Shingo’s work outlines seven categories of industrial waste, helping businesses manage their inefficiencies and strive for success. Shingo categorises waste by Transportation, Inventory, Motion, Waiting, Overproduction, Overprocessing, and Defects. These seven categories evolved into eight in the dialogue between theory and practice in the East and the West. Businesses added an 8th type of waste, skills, to the existing seven. Some use the acronym TIMWOODS to remember these types, and help measure them in their workplaces.
Getting your supplies from A to B, and your products from B to C creates all kinds of waste. From the distances to the routes and the vehicles themselves, reducing transportation waste helps you save resources and accelerate your manufacturing.
Businesses often stock warehouses high with mouldering products, and empty warehouses rack up expensive building costs on electricity and air-con. The moment a product expires, gets dropped, or gets stolen from your inventory, there’s valuable waste to be managed.
Transportation waste also occurs on a far smaller scale. Rather than transporting goods to and from your production line, motion waste includes the motion of your workers and equipment within the plant. Small changes to each motion, whether tightening a bolt or moving a workpiece to and from a machine, make huge differences over time.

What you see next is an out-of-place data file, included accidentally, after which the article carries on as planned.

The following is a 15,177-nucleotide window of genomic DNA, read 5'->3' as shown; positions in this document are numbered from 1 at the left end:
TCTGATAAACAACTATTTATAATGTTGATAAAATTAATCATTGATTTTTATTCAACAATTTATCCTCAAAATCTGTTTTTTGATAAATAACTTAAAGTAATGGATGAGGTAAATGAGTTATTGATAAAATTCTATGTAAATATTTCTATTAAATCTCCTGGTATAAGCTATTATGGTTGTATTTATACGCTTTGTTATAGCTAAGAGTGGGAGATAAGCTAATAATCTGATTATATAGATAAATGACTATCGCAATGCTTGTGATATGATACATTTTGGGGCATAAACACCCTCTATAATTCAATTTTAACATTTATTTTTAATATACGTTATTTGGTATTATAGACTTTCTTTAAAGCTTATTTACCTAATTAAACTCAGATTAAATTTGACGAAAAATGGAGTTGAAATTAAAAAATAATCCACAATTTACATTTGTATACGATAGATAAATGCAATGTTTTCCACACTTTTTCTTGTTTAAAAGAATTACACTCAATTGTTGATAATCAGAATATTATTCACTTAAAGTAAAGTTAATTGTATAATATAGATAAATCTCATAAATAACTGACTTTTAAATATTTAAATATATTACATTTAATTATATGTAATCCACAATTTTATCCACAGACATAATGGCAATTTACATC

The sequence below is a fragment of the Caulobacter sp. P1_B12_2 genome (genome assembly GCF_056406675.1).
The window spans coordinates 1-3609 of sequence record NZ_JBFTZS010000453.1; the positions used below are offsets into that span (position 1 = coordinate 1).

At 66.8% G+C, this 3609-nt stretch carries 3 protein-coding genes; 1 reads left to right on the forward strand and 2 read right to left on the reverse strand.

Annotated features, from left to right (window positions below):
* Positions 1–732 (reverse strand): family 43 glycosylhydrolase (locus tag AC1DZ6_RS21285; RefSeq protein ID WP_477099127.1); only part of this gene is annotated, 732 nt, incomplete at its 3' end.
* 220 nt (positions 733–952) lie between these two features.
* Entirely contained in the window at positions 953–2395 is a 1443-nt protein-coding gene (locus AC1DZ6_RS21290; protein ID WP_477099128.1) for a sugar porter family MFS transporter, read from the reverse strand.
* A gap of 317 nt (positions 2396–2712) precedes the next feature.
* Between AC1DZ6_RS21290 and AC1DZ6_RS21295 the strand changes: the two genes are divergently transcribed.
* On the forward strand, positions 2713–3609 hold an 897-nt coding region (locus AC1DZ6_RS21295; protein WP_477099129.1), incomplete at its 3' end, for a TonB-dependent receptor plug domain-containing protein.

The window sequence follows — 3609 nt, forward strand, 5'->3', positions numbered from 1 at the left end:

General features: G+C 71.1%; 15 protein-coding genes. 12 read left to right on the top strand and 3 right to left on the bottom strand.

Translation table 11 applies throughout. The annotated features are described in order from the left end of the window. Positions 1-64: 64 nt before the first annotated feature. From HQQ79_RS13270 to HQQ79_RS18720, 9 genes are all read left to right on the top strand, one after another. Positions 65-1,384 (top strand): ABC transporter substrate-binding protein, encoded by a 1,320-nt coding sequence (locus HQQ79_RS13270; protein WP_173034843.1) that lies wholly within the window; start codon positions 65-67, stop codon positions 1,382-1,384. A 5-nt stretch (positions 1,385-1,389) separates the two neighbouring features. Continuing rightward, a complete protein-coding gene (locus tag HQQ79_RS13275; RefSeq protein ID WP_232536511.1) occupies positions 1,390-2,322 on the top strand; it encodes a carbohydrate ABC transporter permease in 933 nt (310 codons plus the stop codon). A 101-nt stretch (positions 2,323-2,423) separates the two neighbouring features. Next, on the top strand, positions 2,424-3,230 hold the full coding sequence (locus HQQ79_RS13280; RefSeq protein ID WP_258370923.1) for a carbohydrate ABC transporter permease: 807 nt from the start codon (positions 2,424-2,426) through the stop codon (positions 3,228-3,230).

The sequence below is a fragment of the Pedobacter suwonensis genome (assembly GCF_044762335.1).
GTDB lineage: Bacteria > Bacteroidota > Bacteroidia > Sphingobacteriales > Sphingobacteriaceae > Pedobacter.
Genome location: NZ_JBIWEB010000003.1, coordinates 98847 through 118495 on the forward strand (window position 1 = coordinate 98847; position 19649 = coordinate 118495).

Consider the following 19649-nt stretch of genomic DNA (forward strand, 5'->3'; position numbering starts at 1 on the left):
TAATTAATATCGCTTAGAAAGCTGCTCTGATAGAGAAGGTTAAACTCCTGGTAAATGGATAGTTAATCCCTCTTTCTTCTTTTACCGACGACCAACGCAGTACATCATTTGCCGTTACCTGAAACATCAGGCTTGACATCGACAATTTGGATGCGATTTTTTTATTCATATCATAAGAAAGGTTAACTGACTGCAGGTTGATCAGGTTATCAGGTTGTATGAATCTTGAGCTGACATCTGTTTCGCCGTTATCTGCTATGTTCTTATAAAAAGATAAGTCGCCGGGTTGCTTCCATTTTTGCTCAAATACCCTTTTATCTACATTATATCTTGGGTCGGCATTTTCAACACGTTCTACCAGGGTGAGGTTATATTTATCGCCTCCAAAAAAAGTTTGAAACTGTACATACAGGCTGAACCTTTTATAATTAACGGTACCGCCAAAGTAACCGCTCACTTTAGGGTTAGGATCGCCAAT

Production and supply lines often face long delays. When manufacturers wait for materials and customers wait for products, money goes to waste.
Exceeding your customer’s demand for a product strains your inventory waste, and can also devalue your product as scarcity disappears. What is lean manufacturing’s solution to overproduction waste? Just in time, or JIT, production tactics which supply goods just in time for demand to arise.
Any processes that don’t add value to your product waste time and money. If part of your manufacturing line fails to add quality, quantity, safety, or demand, it creates waste.
Defects encompass one of the most frustrating elements of manufacturing waste when your production line fails at the final hurdle. Defects occur when manufacturing plants deliver ineffective or sub-standard products. If you catch them before they reach customers, they reveal wasted resources. However, defective products in the hands of customers spell expensive product recalls, reimbursements, and loss of priceless reputation and satisfaction.